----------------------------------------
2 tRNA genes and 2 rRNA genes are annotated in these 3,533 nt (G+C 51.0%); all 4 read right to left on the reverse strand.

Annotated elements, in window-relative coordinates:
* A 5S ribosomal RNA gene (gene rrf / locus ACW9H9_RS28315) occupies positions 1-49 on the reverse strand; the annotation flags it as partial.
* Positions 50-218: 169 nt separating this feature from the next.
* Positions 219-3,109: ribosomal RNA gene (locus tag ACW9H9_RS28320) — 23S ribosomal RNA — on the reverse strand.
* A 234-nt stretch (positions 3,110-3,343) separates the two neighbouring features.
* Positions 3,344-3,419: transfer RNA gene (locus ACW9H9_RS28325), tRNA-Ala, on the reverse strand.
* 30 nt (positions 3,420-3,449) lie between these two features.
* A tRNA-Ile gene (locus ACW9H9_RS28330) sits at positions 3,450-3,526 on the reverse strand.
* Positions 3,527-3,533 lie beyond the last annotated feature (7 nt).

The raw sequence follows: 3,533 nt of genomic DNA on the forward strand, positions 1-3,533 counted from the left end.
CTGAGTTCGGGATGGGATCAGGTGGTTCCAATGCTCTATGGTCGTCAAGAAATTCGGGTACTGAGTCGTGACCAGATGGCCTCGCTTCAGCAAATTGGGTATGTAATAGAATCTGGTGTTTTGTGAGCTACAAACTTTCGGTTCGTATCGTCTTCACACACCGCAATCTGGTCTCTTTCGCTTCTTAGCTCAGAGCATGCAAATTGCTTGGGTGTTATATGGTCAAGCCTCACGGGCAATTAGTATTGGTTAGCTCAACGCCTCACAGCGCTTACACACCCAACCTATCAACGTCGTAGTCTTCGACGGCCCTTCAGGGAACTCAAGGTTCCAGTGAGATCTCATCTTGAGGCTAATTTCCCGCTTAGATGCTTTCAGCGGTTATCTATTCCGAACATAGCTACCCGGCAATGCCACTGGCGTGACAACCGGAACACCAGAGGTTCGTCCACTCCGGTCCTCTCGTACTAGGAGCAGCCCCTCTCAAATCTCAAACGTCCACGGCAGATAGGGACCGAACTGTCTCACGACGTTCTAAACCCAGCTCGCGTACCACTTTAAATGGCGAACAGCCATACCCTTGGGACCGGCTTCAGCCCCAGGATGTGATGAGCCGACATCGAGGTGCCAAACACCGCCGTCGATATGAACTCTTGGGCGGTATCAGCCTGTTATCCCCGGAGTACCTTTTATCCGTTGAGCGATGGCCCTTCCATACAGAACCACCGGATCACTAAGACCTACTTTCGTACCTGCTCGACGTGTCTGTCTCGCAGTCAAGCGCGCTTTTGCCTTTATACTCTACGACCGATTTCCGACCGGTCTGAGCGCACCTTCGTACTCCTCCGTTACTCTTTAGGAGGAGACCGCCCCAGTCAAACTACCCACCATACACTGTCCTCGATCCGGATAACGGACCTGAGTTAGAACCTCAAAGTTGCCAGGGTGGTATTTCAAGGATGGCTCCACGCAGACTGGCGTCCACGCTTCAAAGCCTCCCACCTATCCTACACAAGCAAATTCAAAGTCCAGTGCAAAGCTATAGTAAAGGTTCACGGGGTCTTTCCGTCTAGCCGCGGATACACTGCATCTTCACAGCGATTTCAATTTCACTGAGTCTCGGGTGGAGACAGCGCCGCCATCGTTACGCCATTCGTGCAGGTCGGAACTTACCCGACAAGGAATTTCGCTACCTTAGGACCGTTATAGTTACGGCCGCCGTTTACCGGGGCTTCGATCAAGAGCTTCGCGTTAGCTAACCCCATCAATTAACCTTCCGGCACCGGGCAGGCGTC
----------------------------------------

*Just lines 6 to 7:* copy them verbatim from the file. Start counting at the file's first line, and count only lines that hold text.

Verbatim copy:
* A 234-nt stretch (positions 3,110-3,343) separates the two neighbouring features.
* Positions 3,344-3,419: transfer RNA gene (locus ACW9H9_RS28325), tRNA-Ala, on the reverse strand.